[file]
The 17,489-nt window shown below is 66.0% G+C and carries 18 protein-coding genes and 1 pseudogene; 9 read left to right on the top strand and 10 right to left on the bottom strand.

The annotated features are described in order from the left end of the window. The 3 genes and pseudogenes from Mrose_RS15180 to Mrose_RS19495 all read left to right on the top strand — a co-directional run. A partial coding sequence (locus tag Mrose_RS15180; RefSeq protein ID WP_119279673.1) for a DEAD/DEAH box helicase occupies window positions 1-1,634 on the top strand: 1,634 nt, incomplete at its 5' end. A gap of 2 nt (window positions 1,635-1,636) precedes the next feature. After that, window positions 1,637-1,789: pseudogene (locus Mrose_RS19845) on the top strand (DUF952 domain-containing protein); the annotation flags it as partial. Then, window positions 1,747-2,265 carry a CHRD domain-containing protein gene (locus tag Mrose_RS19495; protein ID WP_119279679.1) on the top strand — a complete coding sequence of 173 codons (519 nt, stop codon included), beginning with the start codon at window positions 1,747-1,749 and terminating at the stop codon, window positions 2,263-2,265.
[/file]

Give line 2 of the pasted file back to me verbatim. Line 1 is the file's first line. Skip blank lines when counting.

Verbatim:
The annotated features are described in order from the left end of the window. The 3 genes and pseudogenes from Mrose_RS15180 to Mrose_RS19495 all read left to right on the top strand — a co-directional run. A partial coding sequence (locus tag Mrose_RS15180; RefSeq protein ID WP_119279673.1) for a DEAD/DEAH box helicase occupies window positions 1-1,634 on the top strand: 1,634 nt, incomplete at its 5' end. A gap of 2 nt (window positions 1,635-1,636) precedes the next feature. After that, window positions 1,637-1,789: pseudogene (locus Mrose_RS19845) on the top strand (DUF952 domain-containing protein); the annotation flags it as partial. Then, window positions 1,747-2,265 carry a CHRD domain-containing protein gene (locus tag Mrose_RS19495; protein ID WP_119279679.1) on the top strand — a complete coding sequence of 173 codons (519 nt, stop codon included), beginning with the start codon at window positions 1,747-1,749 and terminating at the stop codon, window positions 2,263-2,265.